Legislation has been introduced in the General Assembly that would end corporal punishment in schools in Kentucky, a state where students were paddled or spanked 334 times in 2016-17, down from 517 the year before.
With 17 school districts presently using the practice under the current law, legislators have in years past told the Herald-Leader they don’t have much interest in banning the practice statewide. Nor does Yvonne Gilliam, the Superintendent of Bell County Public Schools, want to lose it as a disciplinary option. There were 100 incidents of corporal punishment reported in that district in 2016-17.
But state Rep. Steve Riley, R-Glasgow, thinks it’s time for the practice to stop.
“I’m not sure it’s an effective punishment any more,” said Riley. “There can be some debate about whether it once was. There are so many other things the school can do that allow for learning but yet still get the attention of students.”
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“For teachers and administrators, I really don’t know why you would want to take the risk of doing that,” Riley said. “Not only as a teacher do I not think it would be helpful, but also you are putting yourself in a legal situation whereby I think it could be detrimental to you and your profession and your school system."”
House Bill 375, co-sponsored by House Education Committee Chairman state Rep. John Carney, R-Campbellsville , says that school administrators, teachers or other certified personnel, office staff, instructional assistants, and coaches and extracurricular sponsors who are employed by a school district shall not use corporal physical discipline, including the use of spanking, shaking, or paddling, as a means of punishment, discipline, behavior modification, or for any other reason.
In Kentucky, the decision to use corporal punishment is made at the district level. It is not used in Fayette County, but several school districts see it as an option to maintain order.
Seven districts used it less than 10 times, and 3 districts used it more than 35 times in 2016-17, according to data from Kentucky Youth Advocates.
“We do find it very effective in establishing a safe learning environment for all of our students. We need to insure that all students are safe,” Gilliam, the Bell Superintendent said. “That is a disciplinary tool that some of our principals use. We allow principals to use discretion if they think it’s appropriate. We don’t mandate corporal punishment.”
Schools have to obtain parental permission first, and try to give students in all instances an alternative, ,Gilliam said. That could include an in-school or out-of-school suspension.
In Bell County, the person administering corporal punishment has to be the same gender of the student receiving the punishment, and a certified staff member must witness the incident.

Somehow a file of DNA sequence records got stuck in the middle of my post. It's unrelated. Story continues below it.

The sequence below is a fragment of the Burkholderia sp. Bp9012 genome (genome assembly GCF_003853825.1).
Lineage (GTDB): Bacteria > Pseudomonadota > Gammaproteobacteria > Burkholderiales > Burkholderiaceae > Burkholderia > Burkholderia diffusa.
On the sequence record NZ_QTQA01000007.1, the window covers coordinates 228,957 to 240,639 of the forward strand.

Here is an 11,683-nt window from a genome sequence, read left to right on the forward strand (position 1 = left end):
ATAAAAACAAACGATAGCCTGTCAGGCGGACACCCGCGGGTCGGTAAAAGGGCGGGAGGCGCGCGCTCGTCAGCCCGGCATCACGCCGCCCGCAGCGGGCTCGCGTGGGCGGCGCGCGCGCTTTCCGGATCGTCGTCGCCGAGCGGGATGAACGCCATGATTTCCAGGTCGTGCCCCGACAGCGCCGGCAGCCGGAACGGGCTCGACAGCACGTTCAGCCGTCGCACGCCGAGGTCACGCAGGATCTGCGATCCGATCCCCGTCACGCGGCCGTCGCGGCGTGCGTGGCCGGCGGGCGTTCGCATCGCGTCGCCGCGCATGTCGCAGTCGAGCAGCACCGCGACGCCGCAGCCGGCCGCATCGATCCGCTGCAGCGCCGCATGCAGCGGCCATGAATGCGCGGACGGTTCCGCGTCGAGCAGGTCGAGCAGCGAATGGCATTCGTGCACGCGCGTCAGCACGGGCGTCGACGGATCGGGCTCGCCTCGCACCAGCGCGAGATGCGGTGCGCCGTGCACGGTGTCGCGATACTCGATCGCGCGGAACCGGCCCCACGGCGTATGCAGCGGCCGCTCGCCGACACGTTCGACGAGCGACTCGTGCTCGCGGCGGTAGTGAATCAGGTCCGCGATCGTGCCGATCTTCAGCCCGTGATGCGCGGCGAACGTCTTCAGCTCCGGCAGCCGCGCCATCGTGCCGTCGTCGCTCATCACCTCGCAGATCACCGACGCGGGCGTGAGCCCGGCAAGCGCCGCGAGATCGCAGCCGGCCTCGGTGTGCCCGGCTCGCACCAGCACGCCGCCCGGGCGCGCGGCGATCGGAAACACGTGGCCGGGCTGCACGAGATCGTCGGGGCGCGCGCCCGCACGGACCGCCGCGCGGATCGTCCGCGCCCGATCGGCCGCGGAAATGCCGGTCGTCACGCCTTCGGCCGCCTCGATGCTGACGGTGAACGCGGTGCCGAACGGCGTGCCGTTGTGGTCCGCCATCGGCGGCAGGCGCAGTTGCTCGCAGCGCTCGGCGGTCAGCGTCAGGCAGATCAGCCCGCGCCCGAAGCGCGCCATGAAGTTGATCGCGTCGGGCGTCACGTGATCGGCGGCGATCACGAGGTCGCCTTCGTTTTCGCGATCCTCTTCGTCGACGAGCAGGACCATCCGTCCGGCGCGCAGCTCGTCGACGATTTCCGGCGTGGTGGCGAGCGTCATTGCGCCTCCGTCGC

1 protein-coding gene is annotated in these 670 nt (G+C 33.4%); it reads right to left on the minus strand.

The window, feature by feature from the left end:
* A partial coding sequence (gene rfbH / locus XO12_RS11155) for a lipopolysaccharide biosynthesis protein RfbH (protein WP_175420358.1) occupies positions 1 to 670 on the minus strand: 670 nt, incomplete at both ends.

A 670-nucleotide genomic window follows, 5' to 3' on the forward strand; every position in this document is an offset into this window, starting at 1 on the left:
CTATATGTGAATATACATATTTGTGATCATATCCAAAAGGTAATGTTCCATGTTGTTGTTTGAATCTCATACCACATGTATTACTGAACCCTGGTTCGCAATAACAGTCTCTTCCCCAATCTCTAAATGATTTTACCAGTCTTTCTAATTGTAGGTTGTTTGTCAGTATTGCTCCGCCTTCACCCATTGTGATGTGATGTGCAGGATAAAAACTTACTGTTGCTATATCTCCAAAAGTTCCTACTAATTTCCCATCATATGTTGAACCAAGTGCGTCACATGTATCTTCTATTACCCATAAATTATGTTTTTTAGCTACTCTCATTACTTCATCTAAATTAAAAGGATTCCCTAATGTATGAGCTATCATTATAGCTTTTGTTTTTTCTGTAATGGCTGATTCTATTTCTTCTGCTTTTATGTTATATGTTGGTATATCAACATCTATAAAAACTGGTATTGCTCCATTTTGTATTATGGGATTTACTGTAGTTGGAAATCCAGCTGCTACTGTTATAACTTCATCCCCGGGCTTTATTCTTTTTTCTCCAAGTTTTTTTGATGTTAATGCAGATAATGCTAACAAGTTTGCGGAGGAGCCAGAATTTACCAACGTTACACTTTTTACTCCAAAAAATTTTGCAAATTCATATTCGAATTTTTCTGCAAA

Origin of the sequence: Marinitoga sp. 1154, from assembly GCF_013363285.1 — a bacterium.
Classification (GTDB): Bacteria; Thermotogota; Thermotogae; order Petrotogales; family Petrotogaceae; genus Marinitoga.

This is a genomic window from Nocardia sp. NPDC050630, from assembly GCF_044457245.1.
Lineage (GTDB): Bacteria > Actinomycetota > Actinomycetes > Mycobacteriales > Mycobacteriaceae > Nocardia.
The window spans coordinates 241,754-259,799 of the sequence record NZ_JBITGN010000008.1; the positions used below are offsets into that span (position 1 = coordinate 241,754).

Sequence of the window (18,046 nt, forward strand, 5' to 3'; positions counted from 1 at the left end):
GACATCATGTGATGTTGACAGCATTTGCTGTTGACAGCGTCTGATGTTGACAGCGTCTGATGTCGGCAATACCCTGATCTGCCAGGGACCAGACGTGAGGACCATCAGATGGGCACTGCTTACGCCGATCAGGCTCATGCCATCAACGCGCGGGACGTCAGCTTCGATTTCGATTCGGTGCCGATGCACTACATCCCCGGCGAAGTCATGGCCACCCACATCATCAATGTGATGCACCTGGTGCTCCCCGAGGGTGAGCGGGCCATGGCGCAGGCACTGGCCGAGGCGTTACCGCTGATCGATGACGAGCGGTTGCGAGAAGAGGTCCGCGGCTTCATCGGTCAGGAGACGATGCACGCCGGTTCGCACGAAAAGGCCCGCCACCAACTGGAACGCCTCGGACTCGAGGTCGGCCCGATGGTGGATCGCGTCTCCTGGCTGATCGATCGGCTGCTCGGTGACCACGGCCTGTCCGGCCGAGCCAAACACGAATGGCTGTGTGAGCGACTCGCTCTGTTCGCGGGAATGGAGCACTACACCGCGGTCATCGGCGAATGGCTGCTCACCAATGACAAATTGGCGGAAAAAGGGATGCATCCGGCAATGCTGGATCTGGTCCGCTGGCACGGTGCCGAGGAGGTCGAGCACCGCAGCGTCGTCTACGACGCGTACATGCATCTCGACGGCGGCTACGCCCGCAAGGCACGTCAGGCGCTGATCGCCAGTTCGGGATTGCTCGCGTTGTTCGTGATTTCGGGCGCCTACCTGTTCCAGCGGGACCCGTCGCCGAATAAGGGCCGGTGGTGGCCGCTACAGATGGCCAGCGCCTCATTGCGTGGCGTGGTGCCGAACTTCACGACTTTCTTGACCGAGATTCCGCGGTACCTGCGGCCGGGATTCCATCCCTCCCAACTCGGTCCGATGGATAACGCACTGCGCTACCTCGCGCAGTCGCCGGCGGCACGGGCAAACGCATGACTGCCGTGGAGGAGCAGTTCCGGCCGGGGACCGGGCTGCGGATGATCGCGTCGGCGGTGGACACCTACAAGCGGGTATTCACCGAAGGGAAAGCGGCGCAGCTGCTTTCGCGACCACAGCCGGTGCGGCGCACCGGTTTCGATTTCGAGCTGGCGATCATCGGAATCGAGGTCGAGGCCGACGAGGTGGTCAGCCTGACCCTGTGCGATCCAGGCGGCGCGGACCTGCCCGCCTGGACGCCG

“We have very safe schools. I would like to maintain the ability to use every tool possible to maintain a safe learning environment for our students,” said Gilliam.
Gilliam said she thought that the incidents of corporal punishment in Bell County had declined in 2017-18 as they did the year before, although exact new numbers were not immediately available.
“It’s used on a very limited basis,” she said.
Pulaski County Schools, where officials didn’t immediately respond to a request for comment, reported the second-highest number of corporal punishment incidents at 53, and Pike County Schools at 36 in 2016-17.
The 2016-17 Safe Schools Annual Statistical Report shows that in-school removal was the most frequently reported discipline resolution for all three school years since 2014-15 in Kentucky. For the 2016-17 school year, 78.2 percent of behavior events resulted in an in-school removal from the student’s regular instructional setting; 21.6 percent of behavior events resulted in an out-of-school suspension; and less than 1 percent of behavior events resulted in an expulsion or corporal punishment. The use of corporal punishment has declined since the 2014-15 school year.
In school year 2016-17, there were 334 instances of corporal punishment reported, compared to 517 for school year 2015-16 and 574 for school year 2014-15.
As of 2016-17, only 17 of Kentucky’s 173 public school districts reported use of corporal punishment, which is down from 25 in school year 2015-16.
Mostly white males receive corporal punishment in Kentucky, according to the statistics. Thirty-seven of the incidents in 2016-17 involved females. Six of the 334 incidents statewide involved black students.
Terry Brooks, executive director of Kentucky Youth Advocates, has supported a ban on corporal punishment in Kentucky schools for years.
“There are few ideas that are bad from every angle – but corporal punishment fits that bill,” said Brooks. “First, it is neither effective as a behavioral management technique nor as a school safety measure. You have to wonder whether those who still use this method are taking a lazy way out or simply don’t know better. As an educator of three decades; as a grandpa of public school students; and, as an advocate for kids, there is not an issue more vital than school discipline and corporal punishment actually is counterproductive to encouraging positive student behavior and overall campus safety.”
Kentucky Education Commissioner Stephen Pruitt, in general, “does not support corporal punishment as an effective discipline method in schools. He is still in the process of reviewing the specifics of HB 375,” said Kentucky Department of Education spokeswoman Nancy Rodriguez.